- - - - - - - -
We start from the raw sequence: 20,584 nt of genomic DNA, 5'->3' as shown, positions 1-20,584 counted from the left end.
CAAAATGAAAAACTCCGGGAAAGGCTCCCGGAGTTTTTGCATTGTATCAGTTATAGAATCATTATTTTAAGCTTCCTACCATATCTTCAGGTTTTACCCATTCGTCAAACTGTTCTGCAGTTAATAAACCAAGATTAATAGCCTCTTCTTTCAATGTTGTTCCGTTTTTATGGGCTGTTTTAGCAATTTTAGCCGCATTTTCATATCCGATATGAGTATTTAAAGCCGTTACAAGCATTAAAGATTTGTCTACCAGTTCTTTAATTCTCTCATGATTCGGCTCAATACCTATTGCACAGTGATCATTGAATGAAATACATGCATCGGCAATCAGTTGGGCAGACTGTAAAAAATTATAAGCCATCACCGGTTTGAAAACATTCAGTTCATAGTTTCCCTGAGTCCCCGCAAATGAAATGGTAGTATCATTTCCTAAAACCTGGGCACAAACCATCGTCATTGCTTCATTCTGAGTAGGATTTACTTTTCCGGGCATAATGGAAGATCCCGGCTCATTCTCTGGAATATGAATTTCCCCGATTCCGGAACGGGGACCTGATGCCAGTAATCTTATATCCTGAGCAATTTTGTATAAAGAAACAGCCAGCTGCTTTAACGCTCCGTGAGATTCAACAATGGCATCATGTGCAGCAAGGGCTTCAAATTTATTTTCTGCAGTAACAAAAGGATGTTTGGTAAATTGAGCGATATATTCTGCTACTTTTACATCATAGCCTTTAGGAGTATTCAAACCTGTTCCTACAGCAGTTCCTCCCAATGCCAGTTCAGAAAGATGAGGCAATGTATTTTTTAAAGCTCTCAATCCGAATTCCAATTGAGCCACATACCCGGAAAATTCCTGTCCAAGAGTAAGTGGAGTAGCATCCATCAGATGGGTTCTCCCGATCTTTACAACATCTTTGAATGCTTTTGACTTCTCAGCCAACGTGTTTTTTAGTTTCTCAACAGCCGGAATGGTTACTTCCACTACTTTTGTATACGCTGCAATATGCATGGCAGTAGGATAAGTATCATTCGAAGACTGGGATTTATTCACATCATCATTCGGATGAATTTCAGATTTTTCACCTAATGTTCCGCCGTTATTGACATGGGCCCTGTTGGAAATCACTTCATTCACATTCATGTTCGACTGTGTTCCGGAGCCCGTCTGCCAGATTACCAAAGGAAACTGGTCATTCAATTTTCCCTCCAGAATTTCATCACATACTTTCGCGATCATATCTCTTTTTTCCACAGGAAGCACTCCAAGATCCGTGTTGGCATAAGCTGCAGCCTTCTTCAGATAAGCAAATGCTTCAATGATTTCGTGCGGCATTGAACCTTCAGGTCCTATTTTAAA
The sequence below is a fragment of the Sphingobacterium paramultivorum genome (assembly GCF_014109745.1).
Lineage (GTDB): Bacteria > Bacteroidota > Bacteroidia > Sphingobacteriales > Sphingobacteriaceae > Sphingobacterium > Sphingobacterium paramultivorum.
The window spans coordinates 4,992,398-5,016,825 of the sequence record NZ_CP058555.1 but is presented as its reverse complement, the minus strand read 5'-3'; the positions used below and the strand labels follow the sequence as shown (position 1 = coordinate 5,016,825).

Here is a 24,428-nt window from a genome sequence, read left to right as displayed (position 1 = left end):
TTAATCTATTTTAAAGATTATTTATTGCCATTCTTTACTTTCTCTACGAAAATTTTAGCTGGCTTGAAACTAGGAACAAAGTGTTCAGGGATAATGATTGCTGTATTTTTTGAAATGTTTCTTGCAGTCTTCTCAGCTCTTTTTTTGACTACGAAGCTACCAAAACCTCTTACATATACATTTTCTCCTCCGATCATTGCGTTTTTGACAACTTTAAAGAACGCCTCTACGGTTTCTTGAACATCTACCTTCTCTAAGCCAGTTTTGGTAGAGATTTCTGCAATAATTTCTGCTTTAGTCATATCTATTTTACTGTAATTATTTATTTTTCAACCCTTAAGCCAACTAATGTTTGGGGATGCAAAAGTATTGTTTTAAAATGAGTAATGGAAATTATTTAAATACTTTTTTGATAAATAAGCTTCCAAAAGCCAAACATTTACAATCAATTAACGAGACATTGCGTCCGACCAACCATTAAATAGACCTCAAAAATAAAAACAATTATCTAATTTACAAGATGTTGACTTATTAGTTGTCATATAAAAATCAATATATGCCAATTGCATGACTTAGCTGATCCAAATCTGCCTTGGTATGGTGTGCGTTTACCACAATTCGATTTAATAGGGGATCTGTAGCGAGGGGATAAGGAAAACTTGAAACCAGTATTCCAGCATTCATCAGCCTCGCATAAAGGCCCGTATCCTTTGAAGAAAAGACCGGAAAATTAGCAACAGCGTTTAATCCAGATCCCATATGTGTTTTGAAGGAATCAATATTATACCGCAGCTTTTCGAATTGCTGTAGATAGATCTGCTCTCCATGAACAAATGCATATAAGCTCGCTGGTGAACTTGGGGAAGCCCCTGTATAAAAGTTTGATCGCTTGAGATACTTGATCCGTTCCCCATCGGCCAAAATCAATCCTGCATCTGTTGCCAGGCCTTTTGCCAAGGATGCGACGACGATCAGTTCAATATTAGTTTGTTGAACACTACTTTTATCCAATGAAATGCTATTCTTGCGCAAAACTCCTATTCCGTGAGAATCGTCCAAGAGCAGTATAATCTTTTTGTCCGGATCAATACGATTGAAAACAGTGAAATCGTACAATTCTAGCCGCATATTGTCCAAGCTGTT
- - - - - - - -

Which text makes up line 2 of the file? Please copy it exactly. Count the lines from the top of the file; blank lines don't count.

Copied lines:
CAAAATGAAAAACTCCGGGAAAGGCTCCCGGAGTTTTTGCATTGTATCAGTTATAGAATCATTATTTTAAGCTTCCTACCATATCTTCAGGTTTTACCCATTCGTCAAACTGTTCTGCAGTTAATAAACCAAGATTAATAGCCTCTTCTTTCAATGTTGTTCCGTTTTTATGGGCTGTTTTAGCAATTTTAGCCGCATTTTCATATCCGATATGAGTATTTAAAGCCGTTACAAGCATTAAAGATTTGTCTACCAGTTCTTTAATTCTCTCATGATTCGGCTCAATACCTATTGCACAGTGATCATTGAATGAAATACATGCATCGGCAATCAGTTGGGCAGACTGTAAAAAATTATAAGCCATCACCGGTTTGAAAACATTCAGTTCATAGTTTCCCTGAGTCCCCGCAAATGAAATGGTAGTATCATTTCCTAAAACCTGGGCACAAACCATCGTCATTGCTTCATTCTGAGTAGGATTTACTTTTCCGGGCATAATGGAAGATCCCGGCTCATTCTCTGGAATATGAATTTCCCCGATTCCGGAACGGGGACCTGATGCCAGTAATCTTATATCCTGAGCAATTTTGTATAAAGAAACAGCCAGCTGCTTTAACGCTCCGTGAGATTCAACAATGGCATCATGTGCAGCAAGGGCTTCAAATTTATTTTCTGCAGTAACAAAAGGATGTTTGGTAAATTGAGCGATATATTCTGCTACTTTTACATCATAGCCTTTAGGAGTATTCAAACCTGTTCCTACAGCAGTTCCTCCCAATGCCAGTTCAGAAAGATGAGGCAATGTATTTTTTAAAGCTCTCAATCCGAATTCCAATTGAGCCACATACCCGGAAAATTCCTGTCCAAGAGTAAGTGGAGTAGCATCCATCAGATGGGTTCTCCCGATCTTTACAACATCTTTGAATGCTTTTGACTTCTCAGCCAACGTGTTTTTTAGTTTCTCAACAGCCGGAATGGTTACTTCCACTACTTTTGTATACGCTGCAATATGCATGGCAGTAGGATAAGTATCATTCGAAGACTGGGATTTATTCACATCATCATTCGGATGAATTTCAGATTTTTCACCTAATGTTCCGCCGTTATTGACATGGGCCCTGTTGGAAATCACTTCATTCACATTCATGTTCGACTGTGTTCCGGAGCCCGTCTGCCAGATTACCAAAGGAAACTGGTCATTCAATTTTCCCTCCAGAATTTCATCACATACTTTCGCGATCATATCTCTTTTTTCCACAGGAAGCACTCCAAGATCCGTGTTGGCATAAGCTGCAGCCTTCTTCAGATAAGCAAATGCTTCAATGATTTCGTGCGGCATTGAACCTTCAGGTCCTATTTTAAA